An analysis of feeder steer-heifer price differentials in the U. S

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Virginia Polytechnic Institute and State University


Because of a prevalent concern that feeder heifer prices are often bid below their true value, particularly in Virginia, a study was made of factors affecting price differentials between steers and heifers, and of variations in these differentials across regions and over time. The fall market sex price differential for feeder calves in Virginia (1964 through 1976) was compared to the differential in five other regions: the Corn Belt, the Southeast, the Plains, the Mountain States, and California.

A cross-section time-series model was designed in which sex price differentials across years and regions were regressed against hay prices, short-term feeder cattle price expectations, the corn price, the fed cattle sex price differential, and the heifer-steer proportion on feed. In addition to these economic variables, five regional zero-one intercept shifters were included; all explanatory variables accounted for 84.8 percent of the variation in the feeder sex price differential, while the economic variables alone accounted for 71.6 percent of the variation across regions and over time.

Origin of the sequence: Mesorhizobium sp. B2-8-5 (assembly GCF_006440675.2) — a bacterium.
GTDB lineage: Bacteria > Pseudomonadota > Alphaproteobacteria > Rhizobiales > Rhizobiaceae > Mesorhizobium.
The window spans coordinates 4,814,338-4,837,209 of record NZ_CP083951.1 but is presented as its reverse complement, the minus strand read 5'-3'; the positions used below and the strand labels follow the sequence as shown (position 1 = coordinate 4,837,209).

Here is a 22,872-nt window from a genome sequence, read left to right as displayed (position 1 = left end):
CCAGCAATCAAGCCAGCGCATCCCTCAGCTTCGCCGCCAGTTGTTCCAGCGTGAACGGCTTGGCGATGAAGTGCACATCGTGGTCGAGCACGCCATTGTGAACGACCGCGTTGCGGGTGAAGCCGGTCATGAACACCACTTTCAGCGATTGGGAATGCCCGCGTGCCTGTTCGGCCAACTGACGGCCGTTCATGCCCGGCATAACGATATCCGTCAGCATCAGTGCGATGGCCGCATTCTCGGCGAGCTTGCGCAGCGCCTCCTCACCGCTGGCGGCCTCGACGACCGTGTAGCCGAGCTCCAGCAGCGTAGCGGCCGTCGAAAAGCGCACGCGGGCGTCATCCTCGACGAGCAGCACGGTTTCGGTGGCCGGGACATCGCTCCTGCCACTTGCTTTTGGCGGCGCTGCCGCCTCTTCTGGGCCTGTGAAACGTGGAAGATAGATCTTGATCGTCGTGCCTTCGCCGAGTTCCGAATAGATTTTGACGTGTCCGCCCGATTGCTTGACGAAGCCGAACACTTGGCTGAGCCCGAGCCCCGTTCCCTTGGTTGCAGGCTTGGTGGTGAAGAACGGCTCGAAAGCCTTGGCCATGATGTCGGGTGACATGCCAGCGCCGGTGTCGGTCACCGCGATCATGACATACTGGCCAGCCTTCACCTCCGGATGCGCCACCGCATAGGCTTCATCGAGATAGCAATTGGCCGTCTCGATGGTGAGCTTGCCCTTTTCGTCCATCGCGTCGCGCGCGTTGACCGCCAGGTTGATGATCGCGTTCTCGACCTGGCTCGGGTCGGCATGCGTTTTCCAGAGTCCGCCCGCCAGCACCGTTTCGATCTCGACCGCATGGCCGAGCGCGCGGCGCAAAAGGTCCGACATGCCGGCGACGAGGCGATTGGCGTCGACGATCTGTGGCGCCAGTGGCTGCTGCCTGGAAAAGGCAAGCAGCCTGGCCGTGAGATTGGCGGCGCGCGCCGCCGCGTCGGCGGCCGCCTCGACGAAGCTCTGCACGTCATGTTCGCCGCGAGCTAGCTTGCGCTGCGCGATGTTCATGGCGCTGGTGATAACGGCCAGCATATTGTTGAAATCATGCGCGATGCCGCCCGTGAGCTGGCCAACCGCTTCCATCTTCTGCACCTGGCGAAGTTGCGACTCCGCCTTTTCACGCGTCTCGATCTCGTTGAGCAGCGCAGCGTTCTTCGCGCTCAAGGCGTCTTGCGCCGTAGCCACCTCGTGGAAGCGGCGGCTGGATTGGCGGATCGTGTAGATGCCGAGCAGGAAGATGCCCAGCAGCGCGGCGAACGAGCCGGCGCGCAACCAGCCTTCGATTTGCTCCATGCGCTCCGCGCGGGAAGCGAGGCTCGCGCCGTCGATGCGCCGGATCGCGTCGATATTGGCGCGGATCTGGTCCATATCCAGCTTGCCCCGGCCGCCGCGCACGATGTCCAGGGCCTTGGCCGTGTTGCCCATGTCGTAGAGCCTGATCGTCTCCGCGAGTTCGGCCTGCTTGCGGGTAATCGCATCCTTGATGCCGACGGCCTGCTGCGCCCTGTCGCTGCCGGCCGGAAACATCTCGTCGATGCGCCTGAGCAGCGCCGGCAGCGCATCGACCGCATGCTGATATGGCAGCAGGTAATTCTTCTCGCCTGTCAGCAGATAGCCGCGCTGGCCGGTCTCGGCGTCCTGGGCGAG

Based upon this research, the steer-heifer feeder price differential in Virginia may be expected in most years to exceed the sex price spread in other markets; however, the estimated effect of the economic variables was not sufficient to entirely account for the higher Virginia sex price differential. One possible reason is that some relevant economic variable(s) were excluded; or pricing distortions may exist due to a lack of price information or due to imperfections in the grading system.